Israel's State Prosecution has reached a plea bargain with five right-wing activists charged with tracking Israel Defense Forces' movements in an effort to prevent outpost demolitions in the West Bank.
- Israel court sends right-wing activists charged with tracking IDF to house arrest
- Right-wingers charged with 'spying' on IDF to prevent outpost demolitions
- Kahane’s grandson banned from West Bank for a year
- State refuses to put Kahane’s grandson in administrative custody
The year-long case has not been closed, and the defendants have been sentenced to particularly light sentences, due to significant evidentiary problems.
The five suspects were charged in January 2012 for allegedly collecting information from soldiers on active duty, settlement security officers, and even from coalition chairman MK Ze'ev Elkin (Likud).The suspects are all residents of West Bank settlements: Akiva Hacohen, 27; David Eliyahu, 19; Effi Chaikin, 20; Elad Meir, 35; and Meir Ettinger, 20, grandson of the late Kach leader, Meir Kahane.
The indictments were issued based on an investigation into the events on the Ephraim Brigade base on the night of December 12-13, 2011, during which right-wing activists infiltrated the base, vandalized equipment and threw stones.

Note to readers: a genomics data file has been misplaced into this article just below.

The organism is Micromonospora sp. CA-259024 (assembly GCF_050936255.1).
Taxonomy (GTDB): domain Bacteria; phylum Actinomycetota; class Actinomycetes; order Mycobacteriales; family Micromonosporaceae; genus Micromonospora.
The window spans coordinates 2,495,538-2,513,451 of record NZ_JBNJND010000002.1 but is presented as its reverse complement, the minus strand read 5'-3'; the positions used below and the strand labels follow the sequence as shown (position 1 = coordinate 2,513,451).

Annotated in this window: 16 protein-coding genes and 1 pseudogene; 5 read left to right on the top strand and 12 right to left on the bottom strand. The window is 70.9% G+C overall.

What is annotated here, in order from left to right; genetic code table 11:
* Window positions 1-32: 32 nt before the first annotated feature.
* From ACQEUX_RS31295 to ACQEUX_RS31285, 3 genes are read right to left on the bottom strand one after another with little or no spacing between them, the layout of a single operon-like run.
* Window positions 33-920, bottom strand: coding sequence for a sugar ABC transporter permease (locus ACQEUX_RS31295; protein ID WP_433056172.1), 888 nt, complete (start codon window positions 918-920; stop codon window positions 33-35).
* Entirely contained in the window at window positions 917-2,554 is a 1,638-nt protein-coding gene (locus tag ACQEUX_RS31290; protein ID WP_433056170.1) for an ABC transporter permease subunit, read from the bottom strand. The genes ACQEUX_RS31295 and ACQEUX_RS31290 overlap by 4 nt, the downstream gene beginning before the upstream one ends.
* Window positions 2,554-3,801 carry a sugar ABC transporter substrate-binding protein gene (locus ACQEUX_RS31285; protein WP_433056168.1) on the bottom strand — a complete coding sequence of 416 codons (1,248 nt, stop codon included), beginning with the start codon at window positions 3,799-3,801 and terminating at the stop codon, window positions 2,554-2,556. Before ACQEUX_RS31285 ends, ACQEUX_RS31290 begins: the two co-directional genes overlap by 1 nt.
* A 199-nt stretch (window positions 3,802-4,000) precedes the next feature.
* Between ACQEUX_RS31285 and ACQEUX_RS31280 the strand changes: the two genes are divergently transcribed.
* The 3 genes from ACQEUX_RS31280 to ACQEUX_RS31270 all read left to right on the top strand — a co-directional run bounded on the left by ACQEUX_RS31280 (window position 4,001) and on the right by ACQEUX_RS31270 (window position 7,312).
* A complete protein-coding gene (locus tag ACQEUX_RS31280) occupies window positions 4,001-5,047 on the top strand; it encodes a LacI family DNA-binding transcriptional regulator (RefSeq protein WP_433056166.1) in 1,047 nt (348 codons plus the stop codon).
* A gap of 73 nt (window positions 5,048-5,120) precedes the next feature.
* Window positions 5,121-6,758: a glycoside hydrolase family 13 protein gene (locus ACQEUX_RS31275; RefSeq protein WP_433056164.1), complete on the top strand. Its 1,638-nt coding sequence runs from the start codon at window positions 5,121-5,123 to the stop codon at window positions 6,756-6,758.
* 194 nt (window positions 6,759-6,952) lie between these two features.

On the evening of December 12, as the situation room again began receiving reports of suspicious troop movements, the rioting on Route 55 at the entrance to the Ramat Gilad outpost began, during which the rioters attacked IDF officers and Palestinians. Later that night, the Ephraim Brigade base was broken into.
Though the activists didn't know it for sure at the time, the army had indeed planned demolitions in Mitzpeh Yitzhar that night. Once the disturbances on Route 55 began, GOC Central Command Major General Avi Mizrahi called off the demolition and focused on the rioting.
On December 14, police raided the Jerusalem apartment and arrested Eliyahu, Chaikin and Ettinger. That night, the IDF razed two structures in Mitzpeh Yitzhar.
Over the course of the year of legal proceedings that followed the indictments, it emerged that the prosecution had employed wire-tapping without notifying the court, and the state chose to close the case with a lenient plea bargain.
Hacohen and Chaikin will be convicted of collecting the information, and will be sentenced to three months in jail. These three months will include the 18 days they had already served in jail.
Ettinger will be also be convicted of collecting military information, but because he has already served half a year in jail for violating the terms of his house arrest, he will be released immediately.
Meir and Eliyahu will be convicted of forging contacts to commit a crime. The prosecution will request community service for their sentencing. However, the two are entitled to request that the court not convict them and allow them to do "service on behalf of the public."
It should be noted that all of the charges pertaining to the events at the Efraim Brigade base last December have been erased.